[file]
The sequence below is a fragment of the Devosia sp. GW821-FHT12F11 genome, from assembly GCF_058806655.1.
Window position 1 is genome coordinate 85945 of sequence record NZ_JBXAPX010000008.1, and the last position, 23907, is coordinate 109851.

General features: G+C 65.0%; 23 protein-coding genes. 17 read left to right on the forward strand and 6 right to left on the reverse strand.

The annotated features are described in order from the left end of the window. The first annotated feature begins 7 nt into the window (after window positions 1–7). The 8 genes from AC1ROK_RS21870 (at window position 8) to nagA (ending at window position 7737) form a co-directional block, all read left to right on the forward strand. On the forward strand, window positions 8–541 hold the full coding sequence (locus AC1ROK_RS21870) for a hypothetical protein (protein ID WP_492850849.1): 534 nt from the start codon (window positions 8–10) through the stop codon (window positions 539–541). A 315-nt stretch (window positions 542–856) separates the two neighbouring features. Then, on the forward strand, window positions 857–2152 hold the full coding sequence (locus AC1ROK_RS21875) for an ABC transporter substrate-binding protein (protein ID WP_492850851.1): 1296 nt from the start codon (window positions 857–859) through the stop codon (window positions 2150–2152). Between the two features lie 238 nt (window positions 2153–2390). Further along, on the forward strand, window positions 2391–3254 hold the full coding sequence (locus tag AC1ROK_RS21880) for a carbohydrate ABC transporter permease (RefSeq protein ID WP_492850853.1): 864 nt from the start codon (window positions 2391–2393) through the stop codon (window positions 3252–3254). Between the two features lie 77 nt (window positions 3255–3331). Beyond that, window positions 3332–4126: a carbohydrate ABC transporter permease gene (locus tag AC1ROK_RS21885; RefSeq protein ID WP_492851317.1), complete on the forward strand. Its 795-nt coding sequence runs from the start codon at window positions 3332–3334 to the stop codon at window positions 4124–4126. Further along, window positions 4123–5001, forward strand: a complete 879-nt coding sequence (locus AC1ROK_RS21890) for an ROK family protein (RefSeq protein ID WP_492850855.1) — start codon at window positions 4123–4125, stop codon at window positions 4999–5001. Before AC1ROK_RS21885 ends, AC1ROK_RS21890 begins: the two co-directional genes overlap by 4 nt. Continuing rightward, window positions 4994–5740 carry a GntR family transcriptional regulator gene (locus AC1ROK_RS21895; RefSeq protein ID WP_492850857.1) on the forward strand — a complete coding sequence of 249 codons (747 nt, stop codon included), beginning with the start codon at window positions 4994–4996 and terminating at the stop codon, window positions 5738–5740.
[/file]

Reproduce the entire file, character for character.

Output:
The sequence below is a fragment of the Devosia sp. GW821-FHT12F11 genome, from assembly GCF_058806655.1.
Window position 1 is genome coordinate 85945 of sequence record NZ_JBXAPX010000008.1, and the last position, 23907, is coordinate 109851.

General features: G+C 65.0%; 23 protein-coding genes. 17 read left to right on the forward strand and 6 right to left on the reverse strand.

The annotated features are described in order from the left end of the window. The first annotated feature begins 7 nt into the window (after window positions 1–7). The 8 genes from AC1ROK_RS21870 (at window position 8) to nagA (ending at window position 7737) form a co-directional block, all read left to right on the forward strand. On the forward strand, window positions 8–541 hold the full coding sequence (locus AC1ROK_RS21870) for a hypothetical protein (protein ID WP_492850849.1): 534 nt from the start codon (window positions 8–10) through the stop codon (window positions 539–541). A 315-nt stretch (window positions 542–856) separates the two neighbouring features. Then, on the forward strand, window positions 857–2152 hold the full coding sequence (locus AC1ROK_RS21875) for an ABC transporter substrate-binding protein (protein ID WP_492850851.1): 1296 nt from the start codon (window positions 857–859) through the stop codon (window positions 2150–2152). Between the two features lie 238 nt (window positions 2153–2390). Further along, on the forward strand, window positions 2391–3254 hold the full coding sequence (locus tag AC1ROK_RS21880) for a carbohydrate ABC transporter permease (RefSeq protein ID WP_492850853.1): 864 nt from the start codon (window positions 2391–2393) through the stop codon (window positions 3252–3254). Between the two features lie 77 nt (window positions 3255–3331). Beyond that, window positions 3332–4126: a carbohydrate ABC transporter permease gene (locus tag AC1ROK_RS21885; RefSeq protein ID WP_492851317.1), complete on the forward strand. Its 795-nt coding sequence runs from the start codon at window positions 3332–3334 to the stop codon at window positions 4124–4126. Further along, window positions 4123–5001, forward strand: a complete 879-nt coding sequence (locus AC1ROK_RS21890) for an ROK family protein (RefSeq protein ID WP_492850855.1) — start codon at window positions 4123–4125, stop codon at window positions 4999–5001. Before AC1ROK_RS21885 ends, AC1ROK_RS21890 begins: the two co-directional genes overlap by 4 nt. Continuing rightward, window positions 4994–5740 carry a GntR family transcriptional regulator gene (locus AC1ROK_RS21895; RefSeq protein ID WP_492850857.1) on the forward strand — a complete coding sequence of 249 codons (747 nt, stop codon included), beginning with the start codon at window positions 4994–4996 and terminating at the stop codon, window positions 5738–5740.